IMC 2008: Sessions

Session 820: Opposing Worlds in Literature

Tuesday 8 July 2008, 16.30-18.00

Moderator/Chair:Matthew Treherne, School of Languages, Cultures & Societies - Italian / Leeds Centre for Dante Studies, University of Leeds
Paper 820-aThe Natural World and the World of the Emotions in the Poetry of Petrarch
(Language: English)
Jennifer Petrie, Department of Italian, University College Dublin
Index terms: Language and Literature - Italian, Language and Literature - Latin, Mentalities, Rhetoric
Paper 820-bSolo et pensoso i piu deserti campi: The Petrarchan Speculum Naturae
(Language: English)
William Thomas Rossiter, School of English, University of Liverpool
Index terms: Language and Literature - Italian, Language and Literature - Latin, Learning (The Classical Inheritance)
Abstract

Paper -a:
Petrarch consciously cultivated solitude in various rural settings, somewhat on the model of classical otium, as favouring self-knowledge and literary activity. In his poetry the natural world thus often becomes a backdrop to his self-exploration, and also serves as a source of images of changing moods and emotions. Here Petrarch draws on classical literature, including pastoral and the Ovidian landscape of the Metamorphoses, as well as devices such as the ‘spring opening’ of the troubadours. This paper will seek to explore the various ways in which Petrarch uses descriptions of nature to communicate emotion and changing moods.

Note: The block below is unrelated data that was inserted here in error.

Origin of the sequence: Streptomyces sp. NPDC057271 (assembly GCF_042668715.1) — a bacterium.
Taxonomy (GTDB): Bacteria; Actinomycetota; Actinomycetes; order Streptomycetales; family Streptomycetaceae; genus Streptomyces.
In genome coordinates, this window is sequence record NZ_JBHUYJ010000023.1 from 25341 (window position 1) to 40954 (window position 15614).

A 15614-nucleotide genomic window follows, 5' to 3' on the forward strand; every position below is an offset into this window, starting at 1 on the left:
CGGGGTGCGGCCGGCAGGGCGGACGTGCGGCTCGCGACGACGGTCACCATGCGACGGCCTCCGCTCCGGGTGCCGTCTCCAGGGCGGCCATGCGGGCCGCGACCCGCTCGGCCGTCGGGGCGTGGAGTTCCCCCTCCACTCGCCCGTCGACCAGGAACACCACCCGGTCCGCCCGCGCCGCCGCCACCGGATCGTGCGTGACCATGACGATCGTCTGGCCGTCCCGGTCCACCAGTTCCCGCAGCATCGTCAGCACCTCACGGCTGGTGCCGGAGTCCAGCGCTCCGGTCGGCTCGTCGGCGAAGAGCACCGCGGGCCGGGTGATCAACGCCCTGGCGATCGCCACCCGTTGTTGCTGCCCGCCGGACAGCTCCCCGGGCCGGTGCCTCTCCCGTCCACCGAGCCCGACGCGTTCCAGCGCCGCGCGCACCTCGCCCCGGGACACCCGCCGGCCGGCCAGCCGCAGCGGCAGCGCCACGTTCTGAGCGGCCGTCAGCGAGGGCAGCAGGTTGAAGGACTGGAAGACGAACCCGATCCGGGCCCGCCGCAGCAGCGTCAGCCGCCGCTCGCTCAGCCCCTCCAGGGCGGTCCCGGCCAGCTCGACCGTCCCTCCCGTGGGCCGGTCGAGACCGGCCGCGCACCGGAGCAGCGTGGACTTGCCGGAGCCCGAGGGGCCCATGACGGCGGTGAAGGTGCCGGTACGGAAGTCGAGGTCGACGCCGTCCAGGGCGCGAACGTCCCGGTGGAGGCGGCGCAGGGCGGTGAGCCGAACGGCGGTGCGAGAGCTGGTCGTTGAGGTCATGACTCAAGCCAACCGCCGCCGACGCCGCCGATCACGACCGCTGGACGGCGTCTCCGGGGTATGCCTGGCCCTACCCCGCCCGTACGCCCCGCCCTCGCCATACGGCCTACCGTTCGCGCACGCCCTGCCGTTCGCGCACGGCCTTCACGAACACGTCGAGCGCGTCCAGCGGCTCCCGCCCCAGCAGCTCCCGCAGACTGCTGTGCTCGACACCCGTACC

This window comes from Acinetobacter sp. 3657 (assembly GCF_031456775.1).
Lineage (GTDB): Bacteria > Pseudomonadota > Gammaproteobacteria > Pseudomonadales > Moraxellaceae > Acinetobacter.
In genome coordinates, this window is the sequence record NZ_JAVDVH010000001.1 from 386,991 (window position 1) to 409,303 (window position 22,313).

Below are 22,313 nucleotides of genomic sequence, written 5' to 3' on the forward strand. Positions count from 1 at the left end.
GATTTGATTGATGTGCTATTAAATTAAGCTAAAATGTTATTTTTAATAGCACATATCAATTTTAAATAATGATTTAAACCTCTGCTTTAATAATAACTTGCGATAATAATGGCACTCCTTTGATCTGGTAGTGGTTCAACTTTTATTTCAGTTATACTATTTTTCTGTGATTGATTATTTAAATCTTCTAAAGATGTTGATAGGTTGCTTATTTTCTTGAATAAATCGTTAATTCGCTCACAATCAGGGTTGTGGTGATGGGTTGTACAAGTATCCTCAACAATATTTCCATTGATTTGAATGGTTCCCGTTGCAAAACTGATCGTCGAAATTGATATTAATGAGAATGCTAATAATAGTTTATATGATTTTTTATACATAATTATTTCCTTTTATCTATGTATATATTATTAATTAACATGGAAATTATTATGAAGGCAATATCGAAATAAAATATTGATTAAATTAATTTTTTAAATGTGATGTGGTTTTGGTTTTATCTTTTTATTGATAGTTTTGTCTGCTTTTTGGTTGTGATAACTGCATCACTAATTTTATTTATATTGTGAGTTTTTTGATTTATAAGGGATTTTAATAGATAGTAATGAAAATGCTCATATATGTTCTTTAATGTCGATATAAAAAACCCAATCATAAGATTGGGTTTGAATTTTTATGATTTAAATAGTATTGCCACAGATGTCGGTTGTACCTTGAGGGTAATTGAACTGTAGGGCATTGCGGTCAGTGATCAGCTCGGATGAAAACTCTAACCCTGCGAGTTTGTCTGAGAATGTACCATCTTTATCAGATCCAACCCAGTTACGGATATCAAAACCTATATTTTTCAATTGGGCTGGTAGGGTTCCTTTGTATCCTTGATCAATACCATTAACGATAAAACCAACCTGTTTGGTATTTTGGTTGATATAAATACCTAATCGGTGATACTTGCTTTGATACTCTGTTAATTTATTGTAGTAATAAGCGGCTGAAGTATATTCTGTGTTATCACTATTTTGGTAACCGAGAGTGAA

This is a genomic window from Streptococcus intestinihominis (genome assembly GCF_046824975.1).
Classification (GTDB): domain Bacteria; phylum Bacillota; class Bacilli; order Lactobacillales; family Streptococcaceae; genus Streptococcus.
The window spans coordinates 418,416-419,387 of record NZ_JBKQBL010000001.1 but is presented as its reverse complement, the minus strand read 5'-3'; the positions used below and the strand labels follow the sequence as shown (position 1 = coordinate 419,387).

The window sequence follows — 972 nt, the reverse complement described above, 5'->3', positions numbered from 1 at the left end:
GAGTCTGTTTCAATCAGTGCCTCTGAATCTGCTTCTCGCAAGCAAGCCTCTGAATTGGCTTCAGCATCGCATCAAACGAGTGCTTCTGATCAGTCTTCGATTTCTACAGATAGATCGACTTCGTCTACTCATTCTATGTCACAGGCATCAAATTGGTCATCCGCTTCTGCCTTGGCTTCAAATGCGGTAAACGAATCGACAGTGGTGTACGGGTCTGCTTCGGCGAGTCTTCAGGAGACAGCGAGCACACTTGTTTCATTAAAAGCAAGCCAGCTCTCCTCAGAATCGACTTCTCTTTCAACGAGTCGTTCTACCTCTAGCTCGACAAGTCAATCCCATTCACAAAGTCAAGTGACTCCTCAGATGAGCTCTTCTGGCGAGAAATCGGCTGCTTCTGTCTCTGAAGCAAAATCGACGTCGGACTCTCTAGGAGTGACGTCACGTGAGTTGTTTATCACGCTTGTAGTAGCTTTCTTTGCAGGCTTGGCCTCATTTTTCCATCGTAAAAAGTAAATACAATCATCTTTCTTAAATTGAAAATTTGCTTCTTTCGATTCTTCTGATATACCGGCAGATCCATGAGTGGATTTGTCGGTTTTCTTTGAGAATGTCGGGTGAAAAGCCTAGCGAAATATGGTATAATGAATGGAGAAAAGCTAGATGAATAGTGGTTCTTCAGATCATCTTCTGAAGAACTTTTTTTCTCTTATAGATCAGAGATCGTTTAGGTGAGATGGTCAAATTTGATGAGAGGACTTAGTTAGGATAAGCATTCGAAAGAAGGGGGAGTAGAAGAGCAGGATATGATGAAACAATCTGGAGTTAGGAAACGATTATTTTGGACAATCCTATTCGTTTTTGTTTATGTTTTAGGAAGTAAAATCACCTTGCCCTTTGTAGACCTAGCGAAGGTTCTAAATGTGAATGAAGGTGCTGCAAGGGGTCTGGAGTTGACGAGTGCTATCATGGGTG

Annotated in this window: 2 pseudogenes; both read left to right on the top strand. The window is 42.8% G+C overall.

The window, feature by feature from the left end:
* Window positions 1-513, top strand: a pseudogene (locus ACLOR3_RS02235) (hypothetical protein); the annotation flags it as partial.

Paper -b:
This paper will examine the key role played by the natural world in the thought and work of Francesco Petrarca (Petrarch). The lyrics of Petrarch’s vernacular sonnet sequence, the Rime sparse, often configure the subject as drawn to and reflected in nature. The beloved object of the poet-lover’s affections is also transfigured into the landscape, as her name – Laura – homophonically metamorphoses into natural phenomena. The paper will also discuss Petrarch’s defence of the secluded country life, in counterpoint to the corruption and vice of the metropolis, as it appears in his Latin works and letters.